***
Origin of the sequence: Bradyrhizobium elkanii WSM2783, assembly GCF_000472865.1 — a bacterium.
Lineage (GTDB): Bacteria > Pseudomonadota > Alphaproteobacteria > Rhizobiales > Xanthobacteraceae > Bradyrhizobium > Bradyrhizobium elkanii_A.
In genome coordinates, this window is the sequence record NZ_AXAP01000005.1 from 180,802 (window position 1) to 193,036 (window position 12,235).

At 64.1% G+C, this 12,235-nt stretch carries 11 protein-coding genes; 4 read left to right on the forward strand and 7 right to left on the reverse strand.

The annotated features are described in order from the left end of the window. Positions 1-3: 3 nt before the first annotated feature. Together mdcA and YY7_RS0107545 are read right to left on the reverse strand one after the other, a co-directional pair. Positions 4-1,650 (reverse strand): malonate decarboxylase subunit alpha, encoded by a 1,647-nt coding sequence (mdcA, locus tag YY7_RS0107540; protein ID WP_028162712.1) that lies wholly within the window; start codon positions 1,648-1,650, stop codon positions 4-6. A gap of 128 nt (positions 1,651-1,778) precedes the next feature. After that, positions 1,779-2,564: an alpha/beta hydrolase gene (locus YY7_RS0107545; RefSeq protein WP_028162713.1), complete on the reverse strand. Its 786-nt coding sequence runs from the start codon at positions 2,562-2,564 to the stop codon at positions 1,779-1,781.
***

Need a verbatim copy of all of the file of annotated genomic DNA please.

Origin of the sequence: Bradyrhizobium elkanii WSM2783, assembly GCF_000472865.1 — a bacterium.
Lineage (GTDB): Bacteria > Pseudomonadota > Alphaproteobacteria > Rhizobiales > Xanthobacteraceae > Bradyrhizobium > Bradyrhizobium elkanii_A.
In genome coordinates, this window is the sequence record NZ_AXAP01000005.1 from 180,802 (window position 1) to 193,036 (window position 12,235).

At 64.1% G+C, this 12,235-nt stretch carries 11 protein-coding genes; 4 read left to right on the forward strand and 7 right to left on the reverse strand.

The annotated features are described in order from the left end of the window. Positions 1-3: 3 nt before the first annotated feature. Together mdcA and YY7_RS0107545 are read right to left on the reverse strand one after the other, a co-directional pair. Positions 4-1,650 (reverse strand): malonate decarboxylase subunit alpha, encoded by a 1,647-nt coding sequence (mdcA, locus tag YY7_RS0107540; protein ID WP_028162712.1) that lies wholly within the window; start codon positions 1,648-1,650, stop codon positions 4-6. A gap of 128 nt (positions 1,651-1,778) precedes the next feature. After that, positions 1,779-2,564: an alpha/beta hydrolase gene (locus YY7_RS0107545; RefSeq protein WP_028162713.1), complete on the reverse strand. Its 786-nt coding sequence runs from the start codon at positions 2,562-2,564 to the stop codon at positions 1,779-1,781.